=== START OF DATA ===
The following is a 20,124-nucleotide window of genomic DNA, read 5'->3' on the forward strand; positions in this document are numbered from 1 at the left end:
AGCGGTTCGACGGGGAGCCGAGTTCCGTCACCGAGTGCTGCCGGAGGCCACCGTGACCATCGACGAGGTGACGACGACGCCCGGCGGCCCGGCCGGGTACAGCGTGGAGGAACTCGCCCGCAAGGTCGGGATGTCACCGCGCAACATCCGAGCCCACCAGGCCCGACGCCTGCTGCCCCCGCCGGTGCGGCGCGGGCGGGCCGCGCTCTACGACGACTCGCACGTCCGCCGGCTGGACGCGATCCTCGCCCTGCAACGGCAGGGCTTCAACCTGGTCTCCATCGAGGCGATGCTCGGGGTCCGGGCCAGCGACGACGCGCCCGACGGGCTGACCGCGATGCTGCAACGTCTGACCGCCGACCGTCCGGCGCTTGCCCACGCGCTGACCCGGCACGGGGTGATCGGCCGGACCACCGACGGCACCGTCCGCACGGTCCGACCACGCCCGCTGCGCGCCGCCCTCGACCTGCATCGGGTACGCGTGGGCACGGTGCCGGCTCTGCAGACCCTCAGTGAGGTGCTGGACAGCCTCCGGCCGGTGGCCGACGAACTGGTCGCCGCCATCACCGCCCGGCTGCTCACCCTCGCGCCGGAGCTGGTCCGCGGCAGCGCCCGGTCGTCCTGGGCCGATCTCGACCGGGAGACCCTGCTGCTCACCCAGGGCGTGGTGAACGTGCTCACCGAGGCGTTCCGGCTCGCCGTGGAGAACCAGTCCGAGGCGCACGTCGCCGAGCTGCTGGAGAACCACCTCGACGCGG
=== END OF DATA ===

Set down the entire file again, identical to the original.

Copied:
The following is a 20,124-nucleotide window of genomic DNA, read 5'->3' on the forward strand; positions in this document are numbered from 1 at the left end:
AGCGGTTCGACGGGGAGCCGAGTTCCGTCACCGAGTGCTGCCGGAGGCCACCGTGACCATCGACGAGGTGACGACGACGCCCGGCGGCCCGGCCGGGTACAGCGTGGAGGAACTCGCCCGCAAGGTCGGGATGTCACCGCGCAACATCCGAGCCCACCAGGCCCGACGCCTGCTGCCCCCGCCGGTGCGGCGCGGGCGGGCCGCGCTCTACGACGACTCGCACGTCCGCCGGCTGGACGCGATCCTCGCCCTGCAACGGCAGGGCTTCAACCTGGTCTCCATCGAGGCGATGCTCGGGGTCCGGGCCAGCGACGACGCGCCCGACGGGCTGACCGCGATGCTGCAACGTCTGACCGCCGACCGTCCGGCGCTTGCCCACGCGCTGACCCGGCACGGGGTGATCGGCCGGACCACCGACGGCACCGTCCGCACGGTCCGACCACGCCCGCTGCGCGCCGCCCTCGACCTGCATCGGGTACGCGTGGGCACGGTGCCGGCTCTGCAGACCCTCAGTGAGGTGCTGGACAGCCTCCGGCCGGTGGCCGACGAACTGGTCGCCGCCATCACCGCCCGGCTGCTCACCCTCGCGCCGGAGCTGGTCCGCGGCAGCGCCCGGTCGTCCTGGGCCGATCTCGACCGGGAGACCCTGCTGCTCACCCAGGGCGTGGTGAACGTGCTCACCGAGGCGTTCCGGCTCGCCGTGGAGAACCAGTCCGAGGCGCACGTCGCCGAGCTGCTGGAGAACCACCTCGACGCGG